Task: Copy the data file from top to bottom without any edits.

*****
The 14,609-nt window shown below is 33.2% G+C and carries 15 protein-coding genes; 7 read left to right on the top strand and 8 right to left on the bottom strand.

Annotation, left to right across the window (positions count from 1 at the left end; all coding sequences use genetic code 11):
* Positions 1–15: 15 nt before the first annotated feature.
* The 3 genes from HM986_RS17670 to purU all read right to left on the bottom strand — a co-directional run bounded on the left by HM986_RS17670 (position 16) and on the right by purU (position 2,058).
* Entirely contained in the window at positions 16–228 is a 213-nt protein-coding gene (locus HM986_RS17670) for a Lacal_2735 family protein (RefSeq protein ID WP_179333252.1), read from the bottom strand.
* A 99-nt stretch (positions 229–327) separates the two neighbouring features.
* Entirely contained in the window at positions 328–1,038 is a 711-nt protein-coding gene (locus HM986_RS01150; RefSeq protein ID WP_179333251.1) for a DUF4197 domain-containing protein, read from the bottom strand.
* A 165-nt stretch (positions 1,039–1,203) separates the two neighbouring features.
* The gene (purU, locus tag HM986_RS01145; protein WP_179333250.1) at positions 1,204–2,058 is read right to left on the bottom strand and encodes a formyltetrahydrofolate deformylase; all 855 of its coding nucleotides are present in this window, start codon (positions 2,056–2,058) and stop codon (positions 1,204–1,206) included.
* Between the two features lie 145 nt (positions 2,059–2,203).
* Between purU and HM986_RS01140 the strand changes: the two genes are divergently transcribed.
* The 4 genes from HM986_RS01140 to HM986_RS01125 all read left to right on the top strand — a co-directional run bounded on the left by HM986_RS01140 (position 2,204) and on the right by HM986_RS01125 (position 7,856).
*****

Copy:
The 14,609-nt window shown below is 33.2% G+C and carries 15 protein-coding genes; 7 read left to right on the top strand and 8 right to left on the bottom strand.

Annotation, left to right across the window (positions count from 1 at the left end; all coding sequences use genetic code 11):
* Positions 1–15: 15 nt before the first annotated feature.
* The 3 genes from HM986_RS17670 to purU all read right to left on the bottom strand — a co-directional run bounded on the left by HM986_RS17670 (position 16) and on the right by purU (position 2,058).
* Entirely contained in the window at positions 16–228 is a 213-nt protein-coding gene (locus HM986_RS17670) for a Lacal_2735 family protein (RefSeq protein ID WP_179333252.1), read from the bottom strand.
* A 99-nt stretch (positions 229–327) separates the two neighbouring features.
* Entirely contained in the window at positions 328–1,038 is a 711-nt protein-coding gene (locus HM986_RS01150; RefSeq protein ID WP_179333251.1) for a DUF4197 domain-containing protein, read from the bottom strand.
* A 165-nt stretch (positions 1,039–1,203) separates the two neighbouring features.
* The gene (purU, locus tag HM986_RS01145; protein WP_179333250.1) at positions 1,204–2,058 is read right to left on the bottom strand and encodes a formyltetrahydrofolate deformylase; all 855 of its coding nucleotides are present in this window, start codon (positions 2,056–2,058) and stop codon (positions 1,204–1,206) included.
* Between the two features lie 145 nt (positions 2,059–2,203).
* Between purU and HM986_RS01140 the strand changes: the two genes are divergently transcribed.
* The 4 genes from HM986_RS01140 to HM986_RS01125 all read left to right on the top strand — a co-directional run bounded on the left by HM986_RS01140 (position 2,204) and on the right by HM986_RS01125 (position 7,856).